Ask a MoneyGeek: How Can I Start Saving for Retirement When I Have So Many Bills?
Q: I'm a freelancer in my early 30s and I haven't really started saving for retirement. I keep meaning to, but it seems that bills and other expenses keep getting in the way. Where should I start?
Gregg Murset, CEO of BusyKid and a Certified Financial Planner, had this to say:
First, realize a lot of people out there are in the exact same situation. One thing I advise is a mindset change: Don't compare yourself to other savers. It's hard not to compare yourself with other people, I know - my father-in-law, for example, can fix anything and I'm not handy at all. He happened to spot a broken weed whacker sticking out of our garbage can and couldn't believe anybody would throw away a perfectly good tool like that when it could be fixed in a snap!
So, if you're a 30-year-old, it's important not to compare yourself with a 55-year-old, who may be going out to eat every night or taking cruises. Being a minimalist is kind of cool right now, and we all need to start acting the part. That way you can be cool and cheap at the same time.
The second thing is to make your savings automatic: Set up an electronic funds transfer (EFT) to move the money from your paycheck or checking account into your retirement account each month or it will never happen. And put the money in a retirement account where you can't get it out. There, it will continue to grow even more thanks to compounding interest.
If you're worried you can't afford these automatic deductions, make a budget and figure out what you can do without so you can save. Remember because these are pre-tax dollars, they won't reduce your take-home pay dollar per dollar. If your company offers matching funds, take advantage of that and contribute the maximum. To me, it's a no-brainer - it's free money sitting on the table.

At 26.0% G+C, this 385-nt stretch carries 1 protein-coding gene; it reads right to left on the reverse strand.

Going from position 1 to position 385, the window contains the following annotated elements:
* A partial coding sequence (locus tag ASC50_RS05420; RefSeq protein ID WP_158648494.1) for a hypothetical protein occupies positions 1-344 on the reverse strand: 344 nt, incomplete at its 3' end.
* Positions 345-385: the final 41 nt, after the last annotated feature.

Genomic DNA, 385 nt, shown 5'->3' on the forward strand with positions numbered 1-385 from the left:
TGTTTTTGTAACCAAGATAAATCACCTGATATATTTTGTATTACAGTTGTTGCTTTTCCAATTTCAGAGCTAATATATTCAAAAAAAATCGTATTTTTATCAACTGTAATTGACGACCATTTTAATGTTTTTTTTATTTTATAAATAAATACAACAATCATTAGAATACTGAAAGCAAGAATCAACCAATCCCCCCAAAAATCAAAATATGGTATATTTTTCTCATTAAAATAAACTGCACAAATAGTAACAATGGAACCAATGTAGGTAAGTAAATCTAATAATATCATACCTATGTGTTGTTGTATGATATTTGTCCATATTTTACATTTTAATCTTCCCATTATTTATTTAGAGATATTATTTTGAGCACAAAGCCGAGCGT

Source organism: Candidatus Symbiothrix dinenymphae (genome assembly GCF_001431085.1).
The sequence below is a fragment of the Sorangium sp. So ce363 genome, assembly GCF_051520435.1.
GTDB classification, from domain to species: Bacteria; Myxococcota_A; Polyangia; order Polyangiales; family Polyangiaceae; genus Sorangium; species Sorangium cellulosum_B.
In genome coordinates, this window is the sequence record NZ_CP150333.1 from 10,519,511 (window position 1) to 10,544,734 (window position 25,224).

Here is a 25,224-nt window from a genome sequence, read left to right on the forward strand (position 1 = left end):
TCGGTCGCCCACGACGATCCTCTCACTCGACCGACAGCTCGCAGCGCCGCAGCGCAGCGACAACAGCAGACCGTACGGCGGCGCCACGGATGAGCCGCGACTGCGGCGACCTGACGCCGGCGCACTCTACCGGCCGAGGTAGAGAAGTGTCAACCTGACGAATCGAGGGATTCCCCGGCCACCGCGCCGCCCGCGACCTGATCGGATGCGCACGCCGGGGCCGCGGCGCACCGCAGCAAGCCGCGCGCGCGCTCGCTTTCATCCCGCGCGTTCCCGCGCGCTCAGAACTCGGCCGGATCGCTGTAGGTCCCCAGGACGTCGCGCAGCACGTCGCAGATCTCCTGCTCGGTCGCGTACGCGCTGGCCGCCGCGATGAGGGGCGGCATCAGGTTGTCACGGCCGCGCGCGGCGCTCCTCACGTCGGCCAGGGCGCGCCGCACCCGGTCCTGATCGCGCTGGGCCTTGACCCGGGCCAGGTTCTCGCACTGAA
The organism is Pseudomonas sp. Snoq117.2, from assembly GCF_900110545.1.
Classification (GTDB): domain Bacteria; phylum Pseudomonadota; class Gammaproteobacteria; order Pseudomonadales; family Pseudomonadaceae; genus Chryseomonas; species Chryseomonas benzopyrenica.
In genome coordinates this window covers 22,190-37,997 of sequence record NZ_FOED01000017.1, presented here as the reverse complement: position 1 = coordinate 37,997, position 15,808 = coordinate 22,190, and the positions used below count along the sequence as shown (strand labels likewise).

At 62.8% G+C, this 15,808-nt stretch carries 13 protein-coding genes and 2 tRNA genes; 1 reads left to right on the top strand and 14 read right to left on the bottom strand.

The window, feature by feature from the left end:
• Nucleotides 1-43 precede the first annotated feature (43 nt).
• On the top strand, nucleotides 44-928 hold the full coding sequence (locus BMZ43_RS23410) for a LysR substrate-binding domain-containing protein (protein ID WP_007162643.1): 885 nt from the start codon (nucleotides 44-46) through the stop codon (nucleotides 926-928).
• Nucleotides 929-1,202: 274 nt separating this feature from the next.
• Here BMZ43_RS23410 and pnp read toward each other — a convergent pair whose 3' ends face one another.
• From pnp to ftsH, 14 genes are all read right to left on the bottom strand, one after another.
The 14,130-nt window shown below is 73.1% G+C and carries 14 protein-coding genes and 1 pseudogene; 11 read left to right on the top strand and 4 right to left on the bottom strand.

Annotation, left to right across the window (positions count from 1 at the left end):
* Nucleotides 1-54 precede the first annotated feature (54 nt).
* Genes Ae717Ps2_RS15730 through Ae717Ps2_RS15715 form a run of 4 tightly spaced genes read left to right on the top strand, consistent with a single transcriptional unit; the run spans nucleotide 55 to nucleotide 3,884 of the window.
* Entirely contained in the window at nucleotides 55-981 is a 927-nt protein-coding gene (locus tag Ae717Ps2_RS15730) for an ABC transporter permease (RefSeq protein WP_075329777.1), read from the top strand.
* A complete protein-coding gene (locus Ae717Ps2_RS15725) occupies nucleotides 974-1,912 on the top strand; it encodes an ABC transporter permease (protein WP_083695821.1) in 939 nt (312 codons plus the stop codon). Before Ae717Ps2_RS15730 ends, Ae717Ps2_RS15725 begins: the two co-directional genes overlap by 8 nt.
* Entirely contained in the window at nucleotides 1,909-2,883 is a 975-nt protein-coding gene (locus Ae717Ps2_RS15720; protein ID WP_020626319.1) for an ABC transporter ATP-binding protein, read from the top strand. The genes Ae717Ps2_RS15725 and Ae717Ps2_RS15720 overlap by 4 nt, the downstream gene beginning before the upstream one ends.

And since you probably do a fair amount of spending, why not make that work for you? There are lots of new apps and mobile sites that will round up every purchase to the next dollar and invest the rest for you. For example, if you spend $12.54 on your debit or credit card, the app will round it up to $13 and put the difference in an index mutual fund of your choice. Acorns is one such app - it gets its name from the idea of squirreling away your acorns - and it makes investing automatic. That way when you have your lunch and latte, you can spend and invest at the same time.
Here's something else 30-somethings need to rethink: their monthly car payment. Many think they need to spend $500 or $600 a month on their auto loan, while they could get a very reliable car with maybe 150,000 miles on it for $15,000 less. You can get a really good quality used car that you probably won't need to fix and either have no car payment or a vastly reduced payment. But at least here in Arizona, we have what I call $35K Scottsdale millionaires - people who aren't millionaires but act like one. It's the car, the clothes, the daily restaurant meals that are out of control. Most of that money could be going into their savings and retirement account instead.
Remember, it's not how much you make; it's how much you spend. The old saying ends "... it's how much you save." But the truth is spending and saving are intimately related.
—Gregg Murset, CFP, CFS, is CEO of BusyKid, a financial app that helps kids do chores while learning how to save, spend, invest and donate to charity. A father of six children, he is also a Certified Financial Planner and consultant in the Scottsdale, Arizona, area who is a strong advocate for financial literacy for children and teens. In 2014 he received the Financial Education Instructor of the Year award from the National Financial Education Council.
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